Russia Sanctions: What Will Congress Do?

Are enough Republicans in Congress interested in constraining Trump's freedom of action on Russia, and would an outgoing Obama administration be willing to use its last "lame duck" days in office to sign such legislation?

Having assessed the evidence presented to it by the intelligence community, the outgoing Obama administration, having concluded they possessed sufficient evidence against Russian cyber units to definitively assign responsibility for hacks undertaken against U.S. political entities during the recent presidential campaign, decided not to pass the buck to the incoming Trump administration to decide what steps ought to be taken but instead went ahead with a series of sanctions imposed against Russian diplomats, companies and agencies. Overriding the Kremlin's normal automatic bureaucratic response to immediately respond to Western actions with equivalent "tit for tat" reactions, Vladimir Putin apparently decided against any public reaction. But while round one may be over, the story is far from over—and what happens in the next three weeks between New Year's and the Inauguration may determine the fate of Donald Trump's proposed outreach to Russia even before his administration takes office.

The sanctions imposed this past week are, as with others levied after the annexation of Crimea in 2014, promulgated on the basis of Presidential authority. As executive actions of the President, they can be reversed by Donald Trump after taking office. Indeed, the mildness of the initial Russian reaction suggests that some in the Kremlin expect that the new President would simply reverse the decisions (such as requiring the Russian government to vacate diplomatic properties in Maryland and on Long Island).

The challenge is now whether Republicans in the Congress who are skeptical both of Russia's intentions and of the commitment of Trump's announced national security team to be tough on Putin will join with Democrats and the outgoing administration to lock in Russia sanctions by legislative action, making it far more difficult for Trump to lift them by executive fiat. As with the Cuba and Iran sanctions that were written into the U.S. Code by Congressional action (most notably in 1996) or with previous sanctions such as the Jackson-Vanick amendment, codifying the existing Crimea, Ukraine and cyber sanctions into U.S. law would limit Trump's freedom of action vis-a-vis Russia by making it impossible for him to unilaterally lift sanctions without Congressional permission. Moreover, once Congressional sanctions are in place, it becomes much harder to build consensus to remove them, because Russia's domestic and international actions will always arouse the ire of key constituencies in Congress. The decades-long battle to graduate Russia from the Jackson-Vanik strictures—even though Russia was found to be in compliance with their mandates in the early the 1990s—acted as a limit on what Presidents Clinton and Bush could achieve with Russia, since neither Chief Executive was willing to spend the political capital needed to get Russia removed. President Obama was able to utilize a window when he had Congressional majorities who wanted to support his diplomacy, but in the end had to promise to swap one set of sanctions for another (in the Magnitsky Act).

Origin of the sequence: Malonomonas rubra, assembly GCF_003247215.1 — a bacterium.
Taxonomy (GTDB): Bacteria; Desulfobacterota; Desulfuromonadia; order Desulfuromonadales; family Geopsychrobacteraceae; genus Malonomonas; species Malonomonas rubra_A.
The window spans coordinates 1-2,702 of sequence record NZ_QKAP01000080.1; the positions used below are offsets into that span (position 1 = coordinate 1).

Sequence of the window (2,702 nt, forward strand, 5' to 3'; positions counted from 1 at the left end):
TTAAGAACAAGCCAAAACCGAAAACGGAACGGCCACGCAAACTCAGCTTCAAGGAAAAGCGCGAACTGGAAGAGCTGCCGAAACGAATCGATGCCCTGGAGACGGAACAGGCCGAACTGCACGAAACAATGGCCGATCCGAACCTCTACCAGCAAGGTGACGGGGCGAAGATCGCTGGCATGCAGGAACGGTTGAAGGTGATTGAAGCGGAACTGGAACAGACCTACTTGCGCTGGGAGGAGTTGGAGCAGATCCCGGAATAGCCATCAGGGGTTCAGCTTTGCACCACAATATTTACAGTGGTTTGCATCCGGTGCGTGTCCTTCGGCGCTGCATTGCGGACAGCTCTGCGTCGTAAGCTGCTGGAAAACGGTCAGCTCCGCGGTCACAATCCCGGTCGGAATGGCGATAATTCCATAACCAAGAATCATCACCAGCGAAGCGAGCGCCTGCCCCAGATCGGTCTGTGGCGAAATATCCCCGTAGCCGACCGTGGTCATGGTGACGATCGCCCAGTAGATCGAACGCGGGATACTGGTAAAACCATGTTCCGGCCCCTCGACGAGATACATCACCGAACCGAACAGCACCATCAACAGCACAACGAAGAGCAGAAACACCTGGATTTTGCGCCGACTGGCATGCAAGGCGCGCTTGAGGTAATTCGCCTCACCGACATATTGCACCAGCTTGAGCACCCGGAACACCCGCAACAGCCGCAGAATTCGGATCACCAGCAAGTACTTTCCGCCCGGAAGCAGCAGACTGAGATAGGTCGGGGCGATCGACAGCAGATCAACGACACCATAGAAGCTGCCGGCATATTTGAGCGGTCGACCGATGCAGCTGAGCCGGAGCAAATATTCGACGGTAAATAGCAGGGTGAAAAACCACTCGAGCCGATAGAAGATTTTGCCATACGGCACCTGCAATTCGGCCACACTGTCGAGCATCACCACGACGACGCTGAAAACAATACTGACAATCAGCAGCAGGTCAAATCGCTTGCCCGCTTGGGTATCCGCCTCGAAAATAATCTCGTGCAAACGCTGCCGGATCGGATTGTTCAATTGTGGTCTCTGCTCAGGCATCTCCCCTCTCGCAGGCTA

If Congress locks in new sanctions on Russia, declines to give the President either the ability to waive them on national security grounds or to determine when the conditions for lifting them has been met, and requires that lifting sanctions will occur only on the basis of a new Congressional vote, then it doesn't really matter what Donald Trump, Rex Tillerson, Michael Flynn or anyone else thinks about the utility of sanctions or even using the prospect of lifting them as a bargaining chip in future dealings with the Kremlin—because the power to do so will not be in their hands but in that of Congress. The Trump administration would then be fighting a two-front struggle: trying to negotiate deals with Russia (say, on the future of Ukraine) while at the same time seeing whether such bargains would be supported by Congress for sanctions to be lifted or at least modified.  

Putin himself may have declined, so far, to respond to the newest sanctions, but Russia is also counting down the days to the new administration. As I have noted before, Russia is working to "wrap up" various endgames, notably in Syria, prior to Trump taking the oath of office, so as to present him with a series of faits accomplis. But there are enough advisors in the Russian foreign policy and defense establishment prepared to counsel Putin to be less accommodating if the U.S. locks sanctions down in the coming weeks. They will advise against taking steps that would generate support for removing U.S. sanctions in favor of pushing ahead—whether in Syria, Ukraine or the several critical elections that will take place in Europe in 2017, especially in France and Germany. Indeed, if, as Ukrainian journalist (and one of the original inspirations for the Maidan movement) Mustafa Nayyem worries that conditions for a counterrevolution are building up, and if election results seat much more pro-Russian governments in Berlin and Paris, then by the end of 2017 Russia could be able to erode the rare case of sustained trans-Atlantic and intra-European solidarity to maintain sanctions against Russia without having to make significant concessions. Thus, Russia may be prepared, in the next weeks, to engage in more actions likely to draw the ire of U.S. policymakers in both Congress and the outgoing administration.

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